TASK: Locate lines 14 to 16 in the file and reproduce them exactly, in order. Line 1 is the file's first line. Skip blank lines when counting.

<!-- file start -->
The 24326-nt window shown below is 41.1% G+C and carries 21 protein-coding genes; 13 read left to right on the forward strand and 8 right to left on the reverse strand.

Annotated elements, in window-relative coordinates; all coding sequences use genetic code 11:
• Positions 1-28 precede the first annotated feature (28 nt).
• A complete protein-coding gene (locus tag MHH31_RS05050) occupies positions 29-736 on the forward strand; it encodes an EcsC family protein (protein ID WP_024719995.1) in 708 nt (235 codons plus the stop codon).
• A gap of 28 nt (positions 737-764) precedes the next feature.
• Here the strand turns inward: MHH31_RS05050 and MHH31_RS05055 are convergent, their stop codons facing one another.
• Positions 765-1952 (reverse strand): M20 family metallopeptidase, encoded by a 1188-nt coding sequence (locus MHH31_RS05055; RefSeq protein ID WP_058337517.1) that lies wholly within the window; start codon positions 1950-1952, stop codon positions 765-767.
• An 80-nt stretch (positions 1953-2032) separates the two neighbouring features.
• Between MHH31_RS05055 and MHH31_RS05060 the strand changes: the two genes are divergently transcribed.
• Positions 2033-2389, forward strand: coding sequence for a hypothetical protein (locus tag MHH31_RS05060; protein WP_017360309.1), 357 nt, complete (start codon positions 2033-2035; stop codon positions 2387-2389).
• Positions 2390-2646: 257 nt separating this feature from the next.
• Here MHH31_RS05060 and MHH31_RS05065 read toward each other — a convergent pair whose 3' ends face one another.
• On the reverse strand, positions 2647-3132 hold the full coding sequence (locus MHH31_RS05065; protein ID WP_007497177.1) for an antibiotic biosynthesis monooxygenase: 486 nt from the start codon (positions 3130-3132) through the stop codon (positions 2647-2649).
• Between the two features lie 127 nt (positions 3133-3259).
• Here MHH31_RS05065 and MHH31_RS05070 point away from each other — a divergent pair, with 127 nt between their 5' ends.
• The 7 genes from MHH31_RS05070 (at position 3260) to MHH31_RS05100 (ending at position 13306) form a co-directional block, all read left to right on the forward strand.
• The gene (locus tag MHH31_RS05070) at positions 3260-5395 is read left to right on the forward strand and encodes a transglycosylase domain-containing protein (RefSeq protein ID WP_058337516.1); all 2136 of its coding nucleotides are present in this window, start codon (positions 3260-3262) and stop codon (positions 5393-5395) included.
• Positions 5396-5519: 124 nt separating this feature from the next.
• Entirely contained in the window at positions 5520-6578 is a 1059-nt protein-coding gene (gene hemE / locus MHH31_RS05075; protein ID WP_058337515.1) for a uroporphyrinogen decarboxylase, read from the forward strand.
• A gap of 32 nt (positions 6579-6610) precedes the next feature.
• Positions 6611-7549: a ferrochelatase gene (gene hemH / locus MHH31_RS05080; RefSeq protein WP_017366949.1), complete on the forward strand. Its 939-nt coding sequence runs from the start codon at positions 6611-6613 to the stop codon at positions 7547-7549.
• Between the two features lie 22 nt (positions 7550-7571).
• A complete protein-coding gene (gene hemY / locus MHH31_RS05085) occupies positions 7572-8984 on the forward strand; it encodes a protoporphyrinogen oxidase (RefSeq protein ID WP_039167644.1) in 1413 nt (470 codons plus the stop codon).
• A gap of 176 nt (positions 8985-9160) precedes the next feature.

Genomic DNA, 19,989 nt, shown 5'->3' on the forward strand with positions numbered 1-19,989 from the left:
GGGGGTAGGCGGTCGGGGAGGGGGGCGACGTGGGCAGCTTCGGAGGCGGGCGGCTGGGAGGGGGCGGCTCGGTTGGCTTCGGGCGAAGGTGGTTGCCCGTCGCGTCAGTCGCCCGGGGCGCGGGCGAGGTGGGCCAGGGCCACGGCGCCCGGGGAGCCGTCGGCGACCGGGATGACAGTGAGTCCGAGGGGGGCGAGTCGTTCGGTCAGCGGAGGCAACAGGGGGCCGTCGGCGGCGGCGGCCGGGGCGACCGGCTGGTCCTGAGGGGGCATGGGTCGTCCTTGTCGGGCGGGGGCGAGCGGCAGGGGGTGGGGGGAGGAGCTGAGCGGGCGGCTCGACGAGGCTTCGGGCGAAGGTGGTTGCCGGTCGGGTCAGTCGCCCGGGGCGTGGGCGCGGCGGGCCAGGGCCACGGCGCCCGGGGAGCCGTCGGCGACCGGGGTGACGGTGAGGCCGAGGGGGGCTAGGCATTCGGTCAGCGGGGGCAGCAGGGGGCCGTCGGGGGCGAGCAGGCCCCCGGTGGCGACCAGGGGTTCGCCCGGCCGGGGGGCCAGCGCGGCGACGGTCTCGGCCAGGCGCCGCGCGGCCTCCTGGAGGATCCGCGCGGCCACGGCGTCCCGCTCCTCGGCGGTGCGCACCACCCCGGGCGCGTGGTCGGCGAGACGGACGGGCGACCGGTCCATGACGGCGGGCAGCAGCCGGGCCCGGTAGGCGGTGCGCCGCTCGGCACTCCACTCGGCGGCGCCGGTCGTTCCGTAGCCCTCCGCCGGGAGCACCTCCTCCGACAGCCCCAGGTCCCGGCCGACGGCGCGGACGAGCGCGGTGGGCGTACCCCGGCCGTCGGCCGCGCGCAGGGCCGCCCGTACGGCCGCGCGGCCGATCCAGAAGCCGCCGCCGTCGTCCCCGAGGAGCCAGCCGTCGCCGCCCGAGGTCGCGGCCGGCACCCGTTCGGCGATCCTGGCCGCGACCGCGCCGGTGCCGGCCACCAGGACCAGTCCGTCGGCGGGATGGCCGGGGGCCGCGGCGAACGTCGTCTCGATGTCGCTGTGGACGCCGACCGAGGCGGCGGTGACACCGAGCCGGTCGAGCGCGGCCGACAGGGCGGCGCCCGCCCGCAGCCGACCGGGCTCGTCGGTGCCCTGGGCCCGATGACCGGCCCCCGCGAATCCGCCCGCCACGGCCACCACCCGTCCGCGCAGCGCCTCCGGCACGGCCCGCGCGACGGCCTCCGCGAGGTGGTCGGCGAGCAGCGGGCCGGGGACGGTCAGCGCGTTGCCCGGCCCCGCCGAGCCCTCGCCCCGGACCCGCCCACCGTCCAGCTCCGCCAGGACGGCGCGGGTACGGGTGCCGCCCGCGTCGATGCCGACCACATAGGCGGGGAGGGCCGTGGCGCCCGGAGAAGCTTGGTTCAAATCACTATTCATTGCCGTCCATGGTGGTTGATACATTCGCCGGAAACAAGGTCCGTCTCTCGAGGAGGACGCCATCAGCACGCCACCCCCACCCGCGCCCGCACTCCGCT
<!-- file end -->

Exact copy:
• Between the two features lie 127 nt (positions 3133-3259).
• Here MHH31_RS05065 and MHH31_RS05070 point away from each other — a divergent pair, with 127 nt between their 5' ends.
• The 7 genes from MHH31_RS05070 (at position 3260) to MHH31_RS05100 (ending at position 13306) form a co-directional block, all read left to right on the forward strand.